Even before the start of the war in Ukraine, producers of agricultural products raised their prices more sharply than they had in almost eleven years. They rose by an average of 22.5 percent in February, the Federal Statistical Office said Wednesday. "This is the highest price increase compared to a month in the previous year since May 2011," it said. Plant products increased in price particularly strongly with 23.8 percent, animal products with 21.4 percent somewhat less strongly. The consequences of the war are not yet apparent from the data, as they were already collected on February 15 and thus before the start of the Russian invasion on February 24. After that, energy and fertilizer prices, for example, rose sharply.
"The increase in prices of crop products is due, among other things, to rising grain prices since July 2020," the statisticians explained. These were 31.3 percent higher in February than a year earlier. "The decisive factor for the price increases in cereals is the high demand both from German mills and from abroad," it added.
Price increase due to limited supply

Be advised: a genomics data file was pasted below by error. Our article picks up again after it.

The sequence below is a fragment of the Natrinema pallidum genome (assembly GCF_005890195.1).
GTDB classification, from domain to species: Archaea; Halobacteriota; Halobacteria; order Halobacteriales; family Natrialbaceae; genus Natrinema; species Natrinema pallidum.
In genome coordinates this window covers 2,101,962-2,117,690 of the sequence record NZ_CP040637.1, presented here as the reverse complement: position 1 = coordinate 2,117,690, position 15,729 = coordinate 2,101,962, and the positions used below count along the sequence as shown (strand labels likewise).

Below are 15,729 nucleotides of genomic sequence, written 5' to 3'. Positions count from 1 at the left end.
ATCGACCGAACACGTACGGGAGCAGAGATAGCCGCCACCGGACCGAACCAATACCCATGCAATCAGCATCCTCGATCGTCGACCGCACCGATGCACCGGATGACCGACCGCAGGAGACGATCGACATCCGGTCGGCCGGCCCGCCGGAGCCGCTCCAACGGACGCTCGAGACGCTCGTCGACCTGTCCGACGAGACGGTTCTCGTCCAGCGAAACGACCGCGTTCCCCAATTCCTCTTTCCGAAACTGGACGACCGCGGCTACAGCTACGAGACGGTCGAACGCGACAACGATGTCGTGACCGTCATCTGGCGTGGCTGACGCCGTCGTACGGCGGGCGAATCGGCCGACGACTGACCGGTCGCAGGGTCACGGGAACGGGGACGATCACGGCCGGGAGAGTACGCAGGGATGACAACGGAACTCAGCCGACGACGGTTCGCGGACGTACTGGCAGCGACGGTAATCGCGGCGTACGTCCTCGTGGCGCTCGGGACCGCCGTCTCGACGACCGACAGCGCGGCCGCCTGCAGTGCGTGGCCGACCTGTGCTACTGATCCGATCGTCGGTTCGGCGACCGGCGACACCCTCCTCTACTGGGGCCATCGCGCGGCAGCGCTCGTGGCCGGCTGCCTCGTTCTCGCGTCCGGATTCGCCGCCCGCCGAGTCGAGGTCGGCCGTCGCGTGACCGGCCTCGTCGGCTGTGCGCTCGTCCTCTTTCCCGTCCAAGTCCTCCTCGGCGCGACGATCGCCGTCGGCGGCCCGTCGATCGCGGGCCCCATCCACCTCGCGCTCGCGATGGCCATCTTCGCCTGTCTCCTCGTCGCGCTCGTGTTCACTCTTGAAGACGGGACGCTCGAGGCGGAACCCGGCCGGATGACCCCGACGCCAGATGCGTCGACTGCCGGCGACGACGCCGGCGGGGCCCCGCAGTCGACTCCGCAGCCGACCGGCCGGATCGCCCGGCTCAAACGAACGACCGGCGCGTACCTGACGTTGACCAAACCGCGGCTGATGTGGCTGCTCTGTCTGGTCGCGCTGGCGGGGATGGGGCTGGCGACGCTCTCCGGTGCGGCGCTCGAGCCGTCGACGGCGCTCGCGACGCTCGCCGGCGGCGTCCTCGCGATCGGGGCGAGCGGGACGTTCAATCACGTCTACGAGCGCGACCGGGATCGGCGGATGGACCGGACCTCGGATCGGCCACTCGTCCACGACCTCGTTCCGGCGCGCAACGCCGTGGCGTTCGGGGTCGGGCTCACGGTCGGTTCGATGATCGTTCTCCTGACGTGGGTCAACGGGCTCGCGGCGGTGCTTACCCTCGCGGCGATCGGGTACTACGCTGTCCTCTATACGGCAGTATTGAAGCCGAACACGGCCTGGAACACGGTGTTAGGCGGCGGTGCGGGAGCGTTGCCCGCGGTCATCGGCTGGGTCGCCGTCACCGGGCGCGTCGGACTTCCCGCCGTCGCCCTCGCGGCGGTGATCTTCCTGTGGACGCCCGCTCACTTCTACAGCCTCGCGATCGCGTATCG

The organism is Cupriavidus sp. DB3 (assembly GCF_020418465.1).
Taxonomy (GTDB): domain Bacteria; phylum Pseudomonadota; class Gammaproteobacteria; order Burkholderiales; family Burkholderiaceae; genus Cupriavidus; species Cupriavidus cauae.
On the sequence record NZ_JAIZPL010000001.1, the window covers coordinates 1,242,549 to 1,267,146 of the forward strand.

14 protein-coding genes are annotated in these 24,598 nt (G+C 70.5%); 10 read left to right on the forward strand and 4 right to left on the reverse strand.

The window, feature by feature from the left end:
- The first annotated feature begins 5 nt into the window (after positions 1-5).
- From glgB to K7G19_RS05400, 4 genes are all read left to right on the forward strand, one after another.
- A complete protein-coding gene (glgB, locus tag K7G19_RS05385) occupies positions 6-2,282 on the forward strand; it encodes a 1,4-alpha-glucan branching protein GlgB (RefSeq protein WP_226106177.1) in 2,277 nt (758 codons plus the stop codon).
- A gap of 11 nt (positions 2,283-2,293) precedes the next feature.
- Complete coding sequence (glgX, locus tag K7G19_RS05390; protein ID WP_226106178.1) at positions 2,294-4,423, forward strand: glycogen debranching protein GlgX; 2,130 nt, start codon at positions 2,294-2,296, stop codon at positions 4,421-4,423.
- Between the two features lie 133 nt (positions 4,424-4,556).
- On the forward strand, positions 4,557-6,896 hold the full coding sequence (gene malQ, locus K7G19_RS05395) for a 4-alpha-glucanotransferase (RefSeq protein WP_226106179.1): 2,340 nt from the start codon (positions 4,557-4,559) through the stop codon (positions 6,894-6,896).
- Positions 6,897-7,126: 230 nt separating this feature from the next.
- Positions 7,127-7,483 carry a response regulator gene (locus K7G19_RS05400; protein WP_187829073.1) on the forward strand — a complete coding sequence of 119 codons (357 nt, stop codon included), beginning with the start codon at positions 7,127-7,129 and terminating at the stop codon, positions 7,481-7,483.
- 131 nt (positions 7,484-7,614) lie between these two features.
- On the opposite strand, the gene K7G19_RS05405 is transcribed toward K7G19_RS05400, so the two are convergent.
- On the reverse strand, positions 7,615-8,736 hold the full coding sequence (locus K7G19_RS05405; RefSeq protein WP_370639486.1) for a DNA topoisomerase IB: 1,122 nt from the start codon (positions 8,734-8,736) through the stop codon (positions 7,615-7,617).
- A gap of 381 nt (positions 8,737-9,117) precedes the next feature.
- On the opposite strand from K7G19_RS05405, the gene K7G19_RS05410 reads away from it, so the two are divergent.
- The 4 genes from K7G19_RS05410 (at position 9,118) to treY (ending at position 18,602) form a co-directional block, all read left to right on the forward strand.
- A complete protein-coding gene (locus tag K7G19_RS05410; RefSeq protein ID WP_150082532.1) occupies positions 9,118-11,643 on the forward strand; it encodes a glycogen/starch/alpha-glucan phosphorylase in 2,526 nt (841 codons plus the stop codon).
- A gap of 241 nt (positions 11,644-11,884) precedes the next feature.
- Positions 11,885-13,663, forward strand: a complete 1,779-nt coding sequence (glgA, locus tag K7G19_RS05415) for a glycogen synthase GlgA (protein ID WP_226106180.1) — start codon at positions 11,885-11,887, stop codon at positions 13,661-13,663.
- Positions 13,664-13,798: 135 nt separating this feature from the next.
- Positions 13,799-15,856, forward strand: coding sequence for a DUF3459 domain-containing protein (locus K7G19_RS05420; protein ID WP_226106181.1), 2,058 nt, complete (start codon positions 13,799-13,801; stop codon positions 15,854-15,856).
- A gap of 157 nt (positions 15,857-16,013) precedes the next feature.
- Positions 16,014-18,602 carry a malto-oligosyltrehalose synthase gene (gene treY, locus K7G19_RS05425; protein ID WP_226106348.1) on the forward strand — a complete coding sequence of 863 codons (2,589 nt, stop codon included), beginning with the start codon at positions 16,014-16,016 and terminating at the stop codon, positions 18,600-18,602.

For table potatoes, 87.6 percent more was demanded. This is mainly attributed to weather-related low harvest volumes and a relatively low price level in February 2021: At that time, there was a price drop of more than 50 percent due to large crop volumes and a lack of sales opportunities through Corona in the food service industry. Producer prices for fruit, on the other hand, fell by 12.5 percent this time, with dessert apples, for example, falling in price by 8.3 percent.
Prices for the commercial crop rapeseed rose by 52.2 percent. This premium is mainly due to the tight supply situation coupled with high demand, for example for the production of biogas or the use of rapeseed as fuel (biodiesel). In animal products, the price of milk, for example, climbed very sharply by 30.1 percent. "The reason for this continues to be primarily a short supply of raw milk," the statisticians said. Prices for slaughter pigs rose by 3.6 percent, and those for cattle by 32.5 percent.
Image by NT Franklin